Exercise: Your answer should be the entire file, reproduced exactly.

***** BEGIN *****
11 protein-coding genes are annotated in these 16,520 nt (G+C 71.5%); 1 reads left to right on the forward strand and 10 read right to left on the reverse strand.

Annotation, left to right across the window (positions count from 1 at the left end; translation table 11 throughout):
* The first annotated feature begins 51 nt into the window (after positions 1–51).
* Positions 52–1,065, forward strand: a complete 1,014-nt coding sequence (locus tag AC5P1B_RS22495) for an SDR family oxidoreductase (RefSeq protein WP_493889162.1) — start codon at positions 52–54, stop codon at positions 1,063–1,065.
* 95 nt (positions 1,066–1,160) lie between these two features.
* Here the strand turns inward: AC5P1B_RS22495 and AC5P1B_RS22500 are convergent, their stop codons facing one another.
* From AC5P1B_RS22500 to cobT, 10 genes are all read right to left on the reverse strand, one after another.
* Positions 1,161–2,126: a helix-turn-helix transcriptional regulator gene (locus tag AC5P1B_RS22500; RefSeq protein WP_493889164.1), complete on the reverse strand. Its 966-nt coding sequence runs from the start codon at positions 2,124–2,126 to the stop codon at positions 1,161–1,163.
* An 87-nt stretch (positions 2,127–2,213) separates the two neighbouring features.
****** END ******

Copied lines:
11 protein-coding genes are annotated in these 16,520 nt (G+C 71.5%); 1 reads left to right on the forward strand and 10 read right to left on the reverse strand.

Annotation, left to right across the window (positions count from 1 at the left end; translation table 11 throughout):
* The first annotated feature begins 51 nt into the window (after positions 1–51).
* Positions 52–1,065, forward strand: a complete 1,014-nt coding sequence (locus tag AC5P1B_RS22495) for an SDR family oxidoreductase (RefSeq protein WP_493889162.1) — start codon at positions 52–54, stop codon at positions 1,063–1,065.
* 95 nt (positions 1,066–1,160) lie between these two features.
* Here the strand turns inward: AC5P1B_RS22495 and AC5P1B_RS22500 are convergent, their stop codons facing one another.
* From AC5P1B_RS22500 to cobT, 10 genes are all read right to left on the reverse strand, one after another.
* Positions 1,161–2,126: a helix-turn-helix transcriptional regulator gene (locus tag AC5P1B_RS22500; RefSeq protein WP_493889164.1), complete on the reverse strand. Its 966-nt coding sequence runs from the start codon at positions 2,124–2,126 to the stop codon at positions 1,161–1,163.
* An 87-nt stretch (positions 2,127–2,213) separates the two neighbouring features.